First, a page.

When I was sworn in, I had a fully worked up list of 54 action priorities for my first two years, covering among many other things a national Bill of Rights, a constitutional referendum on fixed term parliaments, a no-fault accident compensation scheme, major changes to the FOI, Family Law and Trade Practices Acts, establishment of a Director of Public Prosecutions, reform of defamation laws, regulation of insurance agents and brokers, companies and securities legislation and changes to ASIO.
It was a heady mixture of left-over projects from the Whitlam-Murphy years and a number of bees in my own bonnet, and certainly left the Department of the day rather gasping, though I have to say they rose to the challenge marvellously.
I was bold enough to suggest a couple of weeks into the job that I and my friend Michael Kirby, still head of the Australian Law Reform Commission, ‘would be to law-making what Butch Cassidy and the Sundance Kid were to law-breaking’.
Alas it was not to be. Although we did a number of good things my term was a fairly short and inglorious one, troubled by a miscellany of things that went spectacularly pear-shaped, in particular, as I’m afraid you’ll all remember:
-- like the photographic evidence-gathering flights over the Tasmanian Dam site – meant to be unnoticed at 30,000 feet but in fact, as a result of a miscommunication in Defence, swooping in at 500 feet and frightening the hell out of every living creature in the vicinity;
-- and my very involuntary involvement in the Coomb-Ivanov affair, which rather sullied my civil liberties credentials, to the extent for example that my efforts to move toward effective legislative protection of privacy led to the press in Sydney sponsoring for years afterwards annual ‘Gareth’ Awards for ‘the year’s worst invasion of free speech’…
But the biggest problem was that my colleagues in government, starting with the Prime Minister, were utterly preoccupied – understandably enough – with our huge economic agenda – and basically not very interested in anything I was doing. They weren’t very willing to give me the acres of legislative time a major law reform program demanded, and in some cases became more than a little unhappy about some of the things – like tougher FOI legislation – that I did manage to slide through in the early days.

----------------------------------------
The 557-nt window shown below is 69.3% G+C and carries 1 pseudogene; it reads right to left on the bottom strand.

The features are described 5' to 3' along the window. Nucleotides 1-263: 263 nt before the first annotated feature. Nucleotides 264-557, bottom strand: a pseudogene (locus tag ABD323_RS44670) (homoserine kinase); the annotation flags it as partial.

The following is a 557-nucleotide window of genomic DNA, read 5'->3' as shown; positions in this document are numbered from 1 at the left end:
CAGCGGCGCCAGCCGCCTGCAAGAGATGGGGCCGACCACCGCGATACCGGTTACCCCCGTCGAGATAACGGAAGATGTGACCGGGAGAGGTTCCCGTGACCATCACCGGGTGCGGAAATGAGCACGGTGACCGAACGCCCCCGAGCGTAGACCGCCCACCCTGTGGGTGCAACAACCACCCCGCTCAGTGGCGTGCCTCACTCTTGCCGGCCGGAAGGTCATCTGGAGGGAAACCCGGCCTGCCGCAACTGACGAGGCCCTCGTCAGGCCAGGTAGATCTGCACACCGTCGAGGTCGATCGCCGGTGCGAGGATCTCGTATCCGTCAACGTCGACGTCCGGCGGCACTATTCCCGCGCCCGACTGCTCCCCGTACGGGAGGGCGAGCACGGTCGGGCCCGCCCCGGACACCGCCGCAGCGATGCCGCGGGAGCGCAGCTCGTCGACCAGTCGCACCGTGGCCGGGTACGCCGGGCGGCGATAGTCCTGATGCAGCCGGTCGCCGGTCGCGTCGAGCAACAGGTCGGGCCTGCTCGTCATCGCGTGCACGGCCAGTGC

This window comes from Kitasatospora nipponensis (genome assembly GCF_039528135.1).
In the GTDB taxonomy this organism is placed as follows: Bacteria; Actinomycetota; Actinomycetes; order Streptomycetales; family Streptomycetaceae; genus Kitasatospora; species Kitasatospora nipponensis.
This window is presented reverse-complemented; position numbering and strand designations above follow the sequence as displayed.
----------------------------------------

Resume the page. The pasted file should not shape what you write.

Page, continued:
--What I was on about might have been great stuff for Opposition – and it was – but in government it was, if you’ll excuse my then leader Bob Hawke’s expression, a great ‘wank’.
I won’t burden you with too much more autobiography
– these occasions are for talking and drinking and trying to remember which unrecognisable grey-haired wrinkly is some-one who forty-plus years ago you used to know.
Just to say this. For most of the years which followed – certainly from the late 80s onward –I have been much more preoccupied, and hopefully a little more successfully, with international than domestic issues, as Foreign Minister for nearly eight years to 1996; after politics as President and CEO of the International Crisis Group for ten years after 2000; and throughout that time, and since, as a member of various international policymaking commissions and panels and advisory boards.
What’s interesting in retrospect is how many of my international preoccupations during the last 25 years -- including my efforts on nuclear non-proliferation and disarmament, and to generate a more effective global response to genocide and other mass atrocity crimes – have been essentially legal in character.
What has driven me is a total commitment to a rule-based international order, not least when it comes to human protection issues, and my comprehensive distaste for the sheer moral indecency of conducting international life either without principled standards, or with double standards.
That distaste, I have to say, remains unsuppressed despite years now of tramping diplomatic corridors and sitting around international conference tables, not to mention all the rigorous insensitivity training I received in twenty-one years of Australian party and parliamentary politics.
Expressing that distaste doesn’t always win one friends in high places, domestically or internationally, but I’ve never minded living a little dangerously when it comes to trying to engineer change on things about which I care deeply.
And I’m sure that’s the case for a great many of you in this room, who have had many and varied careers and experiences since we all worked our way along that winding trail from ILM to Con Law II.
I’m not sure I fully appreciated at the time the rigour and quality of the education at this Law School, and the professional values it instilled in me, and the importance of the personal relationships that were forged there. But looking back now, from this vantage point 40-50 years later, I do appreciate that experience, do value it, and am very proud of my status as an alumnus of this great School.
And I think I can say, looking around this room this evening, that’s true for everyone here.